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Seminar : The Cosserat Point Element (CPE): A novel approach for finite elements formulation


Speaker: Dr. Mahmood Jabareen
Neubauer Assistant Professor
Faculty of Civil and Environmental Engineering
Technion - Israel Institute of Technology
Date: 31 July, 2017 (Monday)
Time: 4:00 p.m.
Venue: Room 7-37, Haking Wong Building, HKU
The finite element method has been used to solve the nonlinear partial differential equations for the motion of continua for decades. However, even for nonlinear hyperelastic materials many finite ele-ments either predict inaccurate response for nearly incompressible materials or they exhibit undesir-able instabilities, especially for problems where large compression and bending are coupled. In addi-tion, some elements exibit instabilities for a nonlinear form of the patch test, which checks whether an element formulation reproduces homogeneous solutions exactly or not.

Recently, a novel finite element technology based on the theory of a Cosserat point was developed and applied in the formulation of a 3D brick, 2D quadrilateral, 3D tetrahedral, and 2D triangular elements for the numerical solution of problems with nonlinear hyperelastic materials. In contrast with standard finite element methods, in the CPE the kinematic approximation is only used to connect nodal director vectors (i.e. nodal positions) to element director vectors. Specifically, the hyperelastic constitutive equations of the CPE are developed by treating the element as a structure with a strain energy function that models the response of the structure to all modes of deformation. The strain energy function is suitably restricted so that the element satisfies a nonlinear version of the patch test. Once the strain energy of the CPE has been specified, integration over the element region is not required and the response of the CPE is hyperelastic. Also, the current nodal positions of an element are determined by balance laws of director momentum and hyperelastic constitutive equations for intrinsic director couples specifying the nodal forces, which are related to derivatives of the strain energy function through algebraic relations in a similar manner to the relationship of the stress to derivatives of the strain energy function in the full three-dimensional theory of hyperelastic materials.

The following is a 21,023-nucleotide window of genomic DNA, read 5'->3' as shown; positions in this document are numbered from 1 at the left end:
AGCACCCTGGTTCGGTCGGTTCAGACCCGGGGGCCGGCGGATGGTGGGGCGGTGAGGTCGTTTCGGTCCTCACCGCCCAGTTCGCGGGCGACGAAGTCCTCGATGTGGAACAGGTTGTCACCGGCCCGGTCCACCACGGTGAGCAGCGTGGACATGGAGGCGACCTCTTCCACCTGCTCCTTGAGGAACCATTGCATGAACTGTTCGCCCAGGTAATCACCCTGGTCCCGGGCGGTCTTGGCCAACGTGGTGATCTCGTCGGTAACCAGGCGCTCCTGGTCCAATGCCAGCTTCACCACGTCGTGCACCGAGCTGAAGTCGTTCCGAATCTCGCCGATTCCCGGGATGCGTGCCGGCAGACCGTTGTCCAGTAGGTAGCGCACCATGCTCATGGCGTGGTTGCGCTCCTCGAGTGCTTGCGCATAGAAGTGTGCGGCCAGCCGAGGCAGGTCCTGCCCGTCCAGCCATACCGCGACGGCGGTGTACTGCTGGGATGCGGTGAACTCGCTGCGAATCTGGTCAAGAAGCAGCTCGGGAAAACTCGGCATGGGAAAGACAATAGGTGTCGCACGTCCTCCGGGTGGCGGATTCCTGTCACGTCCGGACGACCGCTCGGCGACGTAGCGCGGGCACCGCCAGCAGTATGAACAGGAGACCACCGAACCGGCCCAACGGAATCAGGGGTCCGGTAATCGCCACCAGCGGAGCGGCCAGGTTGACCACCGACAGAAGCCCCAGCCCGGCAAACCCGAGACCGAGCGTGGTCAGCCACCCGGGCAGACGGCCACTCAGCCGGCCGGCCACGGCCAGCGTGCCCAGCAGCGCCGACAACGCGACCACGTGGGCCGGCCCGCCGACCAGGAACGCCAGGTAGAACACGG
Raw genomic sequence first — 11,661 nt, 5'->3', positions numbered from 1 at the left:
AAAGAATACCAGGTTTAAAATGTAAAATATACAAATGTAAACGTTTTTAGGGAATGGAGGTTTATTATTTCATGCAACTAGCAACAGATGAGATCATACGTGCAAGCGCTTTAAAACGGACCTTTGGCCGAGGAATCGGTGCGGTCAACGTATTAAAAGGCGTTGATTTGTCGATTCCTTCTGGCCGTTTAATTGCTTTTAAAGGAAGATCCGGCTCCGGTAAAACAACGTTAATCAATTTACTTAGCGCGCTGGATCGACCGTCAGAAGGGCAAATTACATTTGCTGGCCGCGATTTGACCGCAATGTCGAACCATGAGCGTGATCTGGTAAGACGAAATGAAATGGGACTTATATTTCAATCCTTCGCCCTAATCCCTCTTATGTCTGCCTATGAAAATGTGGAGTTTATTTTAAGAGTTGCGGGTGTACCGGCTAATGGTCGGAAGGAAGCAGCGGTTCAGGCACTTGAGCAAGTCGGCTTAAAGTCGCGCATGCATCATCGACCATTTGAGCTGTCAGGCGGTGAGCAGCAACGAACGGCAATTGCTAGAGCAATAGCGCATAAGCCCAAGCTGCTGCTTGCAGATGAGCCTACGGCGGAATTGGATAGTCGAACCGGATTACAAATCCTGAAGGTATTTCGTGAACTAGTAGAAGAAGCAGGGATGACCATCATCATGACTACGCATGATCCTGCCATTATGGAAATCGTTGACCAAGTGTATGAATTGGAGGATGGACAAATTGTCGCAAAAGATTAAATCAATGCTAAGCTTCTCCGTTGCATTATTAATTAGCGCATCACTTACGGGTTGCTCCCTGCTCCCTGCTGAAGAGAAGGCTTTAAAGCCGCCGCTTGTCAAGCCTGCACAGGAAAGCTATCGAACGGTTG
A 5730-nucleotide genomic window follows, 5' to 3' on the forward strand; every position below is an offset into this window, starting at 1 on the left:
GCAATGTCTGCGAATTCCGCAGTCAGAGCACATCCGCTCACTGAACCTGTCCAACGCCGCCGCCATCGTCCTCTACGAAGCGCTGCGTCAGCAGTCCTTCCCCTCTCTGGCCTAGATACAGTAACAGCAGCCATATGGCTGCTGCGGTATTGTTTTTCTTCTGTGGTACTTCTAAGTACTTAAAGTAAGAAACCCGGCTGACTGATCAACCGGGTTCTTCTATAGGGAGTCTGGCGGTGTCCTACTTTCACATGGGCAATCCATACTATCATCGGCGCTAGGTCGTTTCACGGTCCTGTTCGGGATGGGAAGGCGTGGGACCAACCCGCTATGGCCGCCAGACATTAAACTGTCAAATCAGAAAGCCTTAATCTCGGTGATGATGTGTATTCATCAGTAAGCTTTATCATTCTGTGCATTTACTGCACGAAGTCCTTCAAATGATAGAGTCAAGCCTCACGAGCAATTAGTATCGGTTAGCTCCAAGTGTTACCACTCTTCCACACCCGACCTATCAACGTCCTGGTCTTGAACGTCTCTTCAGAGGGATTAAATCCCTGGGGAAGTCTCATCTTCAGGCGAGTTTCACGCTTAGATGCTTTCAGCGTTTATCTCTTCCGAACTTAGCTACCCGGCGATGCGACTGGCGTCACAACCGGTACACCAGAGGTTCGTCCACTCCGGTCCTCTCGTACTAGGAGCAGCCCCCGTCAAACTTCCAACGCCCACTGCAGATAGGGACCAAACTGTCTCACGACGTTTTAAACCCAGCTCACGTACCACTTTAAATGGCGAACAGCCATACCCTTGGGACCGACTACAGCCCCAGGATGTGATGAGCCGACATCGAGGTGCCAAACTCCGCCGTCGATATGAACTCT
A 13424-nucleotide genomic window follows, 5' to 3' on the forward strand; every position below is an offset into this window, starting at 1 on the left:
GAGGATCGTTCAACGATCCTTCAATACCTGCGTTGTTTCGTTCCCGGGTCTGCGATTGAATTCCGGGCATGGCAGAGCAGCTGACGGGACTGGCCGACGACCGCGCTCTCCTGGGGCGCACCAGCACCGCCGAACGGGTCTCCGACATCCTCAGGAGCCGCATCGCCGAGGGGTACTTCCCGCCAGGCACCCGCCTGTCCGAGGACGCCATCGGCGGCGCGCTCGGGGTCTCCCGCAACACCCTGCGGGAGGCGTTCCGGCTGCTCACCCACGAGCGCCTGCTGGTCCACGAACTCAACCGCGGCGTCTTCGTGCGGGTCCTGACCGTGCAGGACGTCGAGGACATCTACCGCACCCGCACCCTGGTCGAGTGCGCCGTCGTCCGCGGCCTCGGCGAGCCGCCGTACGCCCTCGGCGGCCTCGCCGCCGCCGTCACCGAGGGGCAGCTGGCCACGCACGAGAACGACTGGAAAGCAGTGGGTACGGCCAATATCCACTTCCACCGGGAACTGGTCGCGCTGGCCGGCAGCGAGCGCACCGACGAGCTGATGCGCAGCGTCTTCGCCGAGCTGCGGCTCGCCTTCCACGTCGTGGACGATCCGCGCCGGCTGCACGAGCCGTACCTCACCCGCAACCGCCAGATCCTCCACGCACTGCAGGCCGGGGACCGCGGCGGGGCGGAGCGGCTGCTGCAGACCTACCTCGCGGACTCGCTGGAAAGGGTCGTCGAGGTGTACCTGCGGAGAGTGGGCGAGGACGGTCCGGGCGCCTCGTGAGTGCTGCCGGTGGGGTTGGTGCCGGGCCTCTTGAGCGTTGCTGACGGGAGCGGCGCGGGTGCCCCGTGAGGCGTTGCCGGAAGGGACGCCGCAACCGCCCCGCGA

Generally speaking, the accuracy of the CPE to bending and torsion of thin structures depends on the coefficients of the strain energy function that controls the inhomogeneous deformations, and therefore, special care should be taken in developing the expressions for those coefficients. A new methodology for the determination of the constitutive coefficients, which can be applied for any elastic material and as well as for initially distorted of elements will be presented. The resulting 3D brick CPE is accurate in modeling thin structures while using unstructured coarse meshes, and as well it is robust when modeling structures that undergo large deformations without losing its stability. Also, the CPE is efficient from the computational point of view, since the constitutive coefficients are calculated only once for each element.
For further information, please contact Prof. K.Y. Sze at 3917 2637.